Wednesday, June 29, 2005

Spinning the Speech

Before I move along to other fun and exciting things, I wanted to pass along the major papers' coverage of the president's speech last night, for your reading pleasure (or not, as you see fit). For my own take, scroll down to the live-blog of the speech and the insta-spin from last night, in which I clearly was much too hard on poor Bob Costas (who, I will admit, did a decent job with the interviews).

In the New York Times, Richard Stevenson analyzes the speech, saying that it "offered no new policies or course corrections, and for the most part was a restatement of the ideas and language that he has been employing for two and a half years to explain the war and assert that it is an integral part of a broader struggle to protect the United States from terrorism." Stevenson does credit Bush with being more forthright than in the past about his own reactions to the violence (using the word "horrifying"), and for his implicit contradictions of the "last throes" formulation offered by the vice president.

Also in the NYT, what passes for the straight coverage comes from David Sanger (but really almost approaches Stevenson's in its analytical elements). There is a "from the soldiers" reaction piece as well, by Kirk Johnson, as well as an editorial. The latter is even more disappointed with the speech than I was: "Sadly, Mr. Bush wasted his opportunity last night, giving a speech that only answered questions no one was asking. He told the nation, again and again, that a stable and democratic Iraq would be worth American sacrifices, while the nation was wondering whether American sacrifices could actually produce a stable and democratic Iraq." The piece also criticizes the repeated 9/11 references.

The Washington Post's main coverage is courtesy of Peter Peter and Dana Milbank, which notes the Kerry point from last night that "The address continued a shift in the administration's emphasis as it has justified the Iraq war, beginning with the threat posed by Hussein's suspected weapons of mass destruction, continuing to the need to promote democracy in the Middle East and now suggesting a more seamless link to the attacks on American soil."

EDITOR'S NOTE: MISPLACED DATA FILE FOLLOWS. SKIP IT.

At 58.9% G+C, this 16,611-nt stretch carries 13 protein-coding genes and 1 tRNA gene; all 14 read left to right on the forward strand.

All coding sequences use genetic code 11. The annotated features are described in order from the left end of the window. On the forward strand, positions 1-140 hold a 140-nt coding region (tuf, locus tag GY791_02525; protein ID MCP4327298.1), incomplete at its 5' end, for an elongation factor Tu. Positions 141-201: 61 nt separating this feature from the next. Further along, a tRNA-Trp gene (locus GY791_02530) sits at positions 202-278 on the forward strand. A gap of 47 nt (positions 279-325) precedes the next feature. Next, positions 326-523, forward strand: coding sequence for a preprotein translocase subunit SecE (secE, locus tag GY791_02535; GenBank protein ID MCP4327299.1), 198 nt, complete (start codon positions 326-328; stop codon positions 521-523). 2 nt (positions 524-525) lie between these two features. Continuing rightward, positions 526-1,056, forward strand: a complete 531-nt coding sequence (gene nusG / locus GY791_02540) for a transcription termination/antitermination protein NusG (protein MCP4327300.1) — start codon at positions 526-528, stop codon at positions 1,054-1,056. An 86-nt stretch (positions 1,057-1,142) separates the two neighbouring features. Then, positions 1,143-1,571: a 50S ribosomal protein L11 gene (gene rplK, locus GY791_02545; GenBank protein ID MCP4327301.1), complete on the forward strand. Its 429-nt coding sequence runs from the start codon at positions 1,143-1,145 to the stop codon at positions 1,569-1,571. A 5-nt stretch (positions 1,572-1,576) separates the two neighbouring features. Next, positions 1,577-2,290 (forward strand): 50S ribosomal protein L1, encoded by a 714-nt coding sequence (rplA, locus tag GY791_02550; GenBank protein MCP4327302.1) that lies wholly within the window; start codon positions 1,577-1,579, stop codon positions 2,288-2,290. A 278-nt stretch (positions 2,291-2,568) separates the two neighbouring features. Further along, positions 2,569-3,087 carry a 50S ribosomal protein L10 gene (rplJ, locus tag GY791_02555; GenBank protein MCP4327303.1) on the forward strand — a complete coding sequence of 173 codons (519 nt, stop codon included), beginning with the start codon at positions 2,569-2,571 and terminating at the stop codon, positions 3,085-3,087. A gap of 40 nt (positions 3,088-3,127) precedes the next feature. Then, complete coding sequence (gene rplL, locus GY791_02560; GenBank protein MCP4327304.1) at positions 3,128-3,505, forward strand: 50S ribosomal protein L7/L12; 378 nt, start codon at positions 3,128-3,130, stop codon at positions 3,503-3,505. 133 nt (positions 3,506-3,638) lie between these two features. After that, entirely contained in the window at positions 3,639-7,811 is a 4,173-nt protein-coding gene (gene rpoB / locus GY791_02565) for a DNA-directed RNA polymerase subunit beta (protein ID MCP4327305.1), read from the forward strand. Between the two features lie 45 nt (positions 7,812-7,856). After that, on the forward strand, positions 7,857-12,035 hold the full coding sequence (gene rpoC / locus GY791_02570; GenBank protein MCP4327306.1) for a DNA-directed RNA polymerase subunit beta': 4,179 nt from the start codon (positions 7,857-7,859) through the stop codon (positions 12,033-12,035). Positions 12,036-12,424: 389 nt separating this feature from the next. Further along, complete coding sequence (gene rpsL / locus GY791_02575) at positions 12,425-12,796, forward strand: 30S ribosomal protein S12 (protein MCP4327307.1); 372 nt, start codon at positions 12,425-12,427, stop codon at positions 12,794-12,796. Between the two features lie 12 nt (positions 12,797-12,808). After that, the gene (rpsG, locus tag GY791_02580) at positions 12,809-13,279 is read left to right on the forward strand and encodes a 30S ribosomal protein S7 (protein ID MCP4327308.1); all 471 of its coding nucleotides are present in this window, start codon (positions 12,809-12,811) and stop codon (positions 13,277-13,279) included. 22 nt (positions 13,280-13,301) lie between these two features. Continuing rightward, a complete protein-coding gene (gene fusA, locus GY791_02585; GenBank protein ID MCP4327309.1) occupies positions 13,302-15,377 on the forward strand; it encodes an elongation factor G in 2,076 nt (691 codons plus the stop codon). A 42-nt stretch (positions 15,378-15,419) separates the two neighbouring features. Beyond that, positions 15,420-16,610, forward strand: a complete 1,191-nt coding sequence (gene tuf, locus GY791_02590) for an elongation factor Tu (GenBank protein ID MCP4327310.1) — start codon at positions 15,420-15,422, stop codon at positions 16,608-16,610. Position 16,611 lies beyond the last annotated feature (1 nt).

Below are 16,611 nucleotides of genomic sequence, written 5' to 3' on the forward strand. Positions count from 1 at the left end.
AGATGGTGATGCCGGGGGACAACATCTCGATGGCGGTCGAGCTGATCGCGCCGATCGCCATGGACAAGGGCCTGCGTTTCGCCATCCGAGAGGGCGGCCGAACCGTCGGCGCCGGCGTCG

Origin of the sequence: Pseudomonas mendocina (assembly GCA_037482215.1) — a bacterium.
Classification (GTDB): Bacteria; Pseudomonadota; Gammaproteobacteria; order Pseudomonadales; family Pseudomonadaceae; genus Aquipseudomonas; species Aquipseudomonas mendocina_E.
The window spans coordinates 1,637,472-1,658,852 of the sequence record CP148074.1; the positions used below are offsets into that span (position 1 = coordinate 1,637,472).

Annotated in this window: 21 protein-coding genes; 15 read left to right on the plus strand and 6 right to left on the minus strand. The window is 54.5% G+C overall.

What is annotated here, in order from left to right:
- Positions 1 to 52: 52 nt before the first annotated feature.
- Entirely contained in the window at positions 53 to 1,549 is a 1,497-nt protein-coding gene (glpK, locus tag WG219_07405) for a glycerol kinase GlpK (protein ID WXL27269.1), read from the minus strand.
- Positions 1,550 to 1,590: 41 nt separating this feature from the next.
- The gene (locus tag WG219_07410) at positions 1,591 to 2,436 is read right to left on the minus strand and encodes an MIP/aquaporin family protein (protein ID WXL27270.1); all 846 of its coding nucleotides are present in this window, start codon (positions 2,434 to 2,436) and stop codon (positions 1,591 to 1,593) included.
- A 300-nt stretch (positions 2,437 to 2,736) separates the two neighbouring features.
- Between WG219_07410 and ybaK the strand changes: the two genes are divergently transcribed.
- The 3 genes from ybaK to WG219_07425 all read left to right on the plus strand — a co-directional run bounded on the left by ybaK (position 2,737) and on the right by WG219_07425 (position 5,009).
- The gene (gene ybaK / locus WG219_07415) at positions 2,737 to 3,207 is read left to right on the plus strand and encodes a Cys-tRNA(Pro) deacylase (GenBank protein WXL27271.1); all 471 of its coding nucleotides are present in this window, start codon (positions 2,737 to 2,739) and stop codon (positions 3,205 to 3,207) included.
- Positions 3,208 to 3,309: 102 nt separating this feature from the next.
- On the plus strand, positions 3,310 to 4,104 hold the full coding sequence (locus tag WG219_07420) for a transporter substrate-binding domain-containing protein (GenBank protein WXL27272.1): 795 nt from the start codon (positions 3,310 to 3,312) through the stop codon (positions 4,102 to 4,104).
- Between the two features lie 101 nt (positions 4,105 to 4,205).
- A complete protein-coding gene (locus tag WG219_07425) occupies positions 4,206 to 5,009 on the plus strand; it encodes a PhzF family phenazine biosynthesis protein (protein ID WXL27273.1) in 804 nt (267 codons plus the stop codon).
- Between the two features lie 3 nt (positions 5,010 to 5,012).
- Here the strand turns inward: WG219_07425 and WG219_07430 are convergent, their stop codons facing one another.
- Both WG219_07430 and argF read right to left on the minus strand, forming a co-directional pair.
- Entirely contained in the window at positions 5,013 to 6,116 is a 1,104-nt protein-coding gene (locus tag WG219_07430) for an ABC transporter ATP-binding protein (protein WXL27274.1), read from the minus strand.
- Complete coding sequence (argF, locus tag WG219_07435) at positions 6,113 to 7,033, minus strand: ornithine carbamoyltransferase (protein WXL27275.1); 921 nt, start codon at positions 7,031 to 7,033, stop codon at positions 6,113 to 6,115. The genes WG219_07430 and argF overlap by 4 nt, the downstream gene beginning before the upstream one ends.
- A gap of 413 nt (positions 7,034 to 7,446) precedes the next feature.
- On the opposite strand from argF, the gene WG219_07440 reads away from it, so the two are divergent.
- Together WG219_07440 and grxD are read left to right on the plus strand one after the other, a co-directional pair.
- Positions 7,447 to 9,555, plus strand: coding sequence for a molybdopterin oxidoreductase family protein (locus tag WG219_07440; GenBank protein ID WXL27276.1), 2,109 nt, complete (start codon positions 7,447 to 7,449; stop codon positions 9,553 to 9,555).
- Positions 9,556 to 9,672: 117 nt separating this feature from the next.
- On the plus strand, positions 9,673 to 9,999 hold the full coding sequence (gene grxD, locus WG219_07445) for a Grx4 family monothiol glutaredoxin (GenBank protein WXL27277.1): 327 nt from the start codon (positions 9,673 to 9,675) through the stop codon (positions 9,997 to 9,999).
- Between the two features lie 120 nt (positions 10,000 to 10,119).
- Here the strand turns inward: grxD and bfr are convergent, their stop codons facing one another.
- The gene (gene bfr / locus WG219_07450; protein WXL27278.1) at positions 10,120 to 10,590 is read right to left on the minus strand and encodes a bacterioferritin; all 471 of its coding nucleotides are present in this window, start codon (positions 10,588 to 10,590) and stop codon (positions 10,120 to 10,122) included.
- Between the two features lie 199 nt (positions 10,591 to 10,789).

Balz continues this line of argument in a separate analysis piece. Glenn Kessler and Robin Wright contribute an excellent fact-checking article on the speech (if you only read one today, read this). Tom Shales examines the media coverage of the event, and the WP also has an editorial, which is less sanguine than that in the Times, but says "Once again ... the president missed an opportunity to fully level with Americans ..."

The LA Times offers up coverage from Paul Richter and Edwin Chen, as well as a Ron Brownstein analysis. They too have an editorial. USA Today has coverage and analysis as well.

On to other things shortly ... stay tuned.

[Update: Alan at The Yellow Line has a good run-down of how centrist bloggers reacted to the speech, which he concludes by saying "So the resounding conclusion from the center seems to be: there was not much there, there. Whether or not this works to shore up support remains to be seen. Over the next few days I’m sure we’ll get some sense on how Americans are reacting and whether Bush achieved his goal." Agreed. -- 10:12 a.m.]


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